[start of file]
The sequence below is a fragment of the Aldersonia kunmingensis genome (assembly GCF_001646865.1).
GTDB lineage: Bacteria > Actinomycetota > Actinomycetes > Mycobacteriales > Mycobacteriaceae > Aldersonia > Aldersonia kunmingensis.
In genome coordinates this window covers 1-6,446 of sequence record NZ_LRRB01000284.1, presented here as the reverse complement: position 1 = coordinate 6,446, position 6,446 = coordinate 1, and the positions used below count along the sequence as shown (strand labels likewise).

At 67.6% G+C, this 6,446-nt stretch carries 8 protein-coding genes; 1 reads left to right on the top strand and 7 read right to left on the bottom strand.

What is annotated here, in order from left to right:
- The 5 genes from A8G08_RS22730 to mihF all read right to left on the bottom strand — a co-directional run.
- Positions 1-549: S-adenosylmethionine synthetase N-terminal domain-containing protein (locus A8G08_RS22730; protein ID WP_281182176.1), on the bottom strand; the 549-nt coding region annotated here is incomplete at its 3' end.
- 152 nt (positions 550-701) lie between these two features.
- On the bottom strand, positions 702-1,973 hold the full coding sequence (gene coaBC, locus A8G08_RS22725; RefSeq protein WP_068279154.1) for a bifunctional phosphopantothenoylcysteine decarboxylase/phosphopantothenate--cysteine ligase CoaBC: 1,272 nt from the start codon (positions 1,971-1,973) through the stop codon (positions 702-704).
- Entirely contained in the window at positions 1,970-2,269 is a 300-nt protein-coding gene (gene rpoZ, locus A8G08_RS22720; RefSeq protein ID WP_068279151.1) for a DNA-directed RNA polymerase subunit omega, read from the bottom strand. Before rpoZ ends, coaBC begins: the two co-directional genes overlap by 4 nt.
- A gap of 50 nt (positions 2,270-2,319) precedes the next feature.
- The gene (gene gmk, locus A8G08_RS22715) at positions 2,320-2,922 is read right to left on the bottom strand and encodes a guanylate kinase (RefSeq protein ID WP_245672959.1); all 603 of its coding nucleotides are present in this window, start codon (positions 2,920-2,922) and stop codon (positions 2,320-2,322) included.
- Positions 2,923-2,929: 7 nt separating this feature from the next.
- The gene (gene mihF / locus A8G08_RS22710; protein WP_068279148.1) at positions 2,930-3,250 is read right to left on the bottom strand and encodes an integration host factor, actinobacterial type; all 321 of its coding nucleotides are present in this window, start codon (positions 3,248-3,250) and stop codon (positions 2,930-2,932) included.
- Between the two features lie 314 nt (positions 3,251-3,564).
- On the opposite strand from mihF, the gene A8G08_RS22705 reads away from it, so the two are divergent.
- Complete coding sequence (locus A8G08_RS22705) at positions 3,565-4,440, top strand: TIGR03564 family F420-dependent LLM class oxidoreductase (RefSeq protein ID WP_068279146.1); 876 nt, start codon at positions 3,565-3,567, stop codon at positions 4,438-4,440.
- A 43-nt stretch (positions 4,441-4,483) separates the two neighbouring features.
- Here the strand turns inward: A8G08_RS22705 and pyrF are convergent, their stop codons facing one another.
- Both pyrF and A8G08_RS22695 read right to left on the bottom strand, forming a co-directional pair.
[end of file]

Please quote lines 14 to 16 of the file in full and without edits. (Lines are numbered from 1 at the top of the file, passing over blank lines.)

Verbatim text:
- The gene (gene mihF / locus A8G08_RS22710; protein WP_068279148.1) at positions 2,930-3,250 is read right to left on the bottom strand and encodes an integration host factor, actinobacterial type; all 321 of its coding nucleotides are present in this window, start codon (positions 3,248-3,250) and stop codon (positions 2,930-2,932) included.
- Between the two features lie 314 nt (positions 3,251-3,564).
- On the opposite strand from mihF, the gene A8G08_RS22705 reads away from it, so the two are divergent.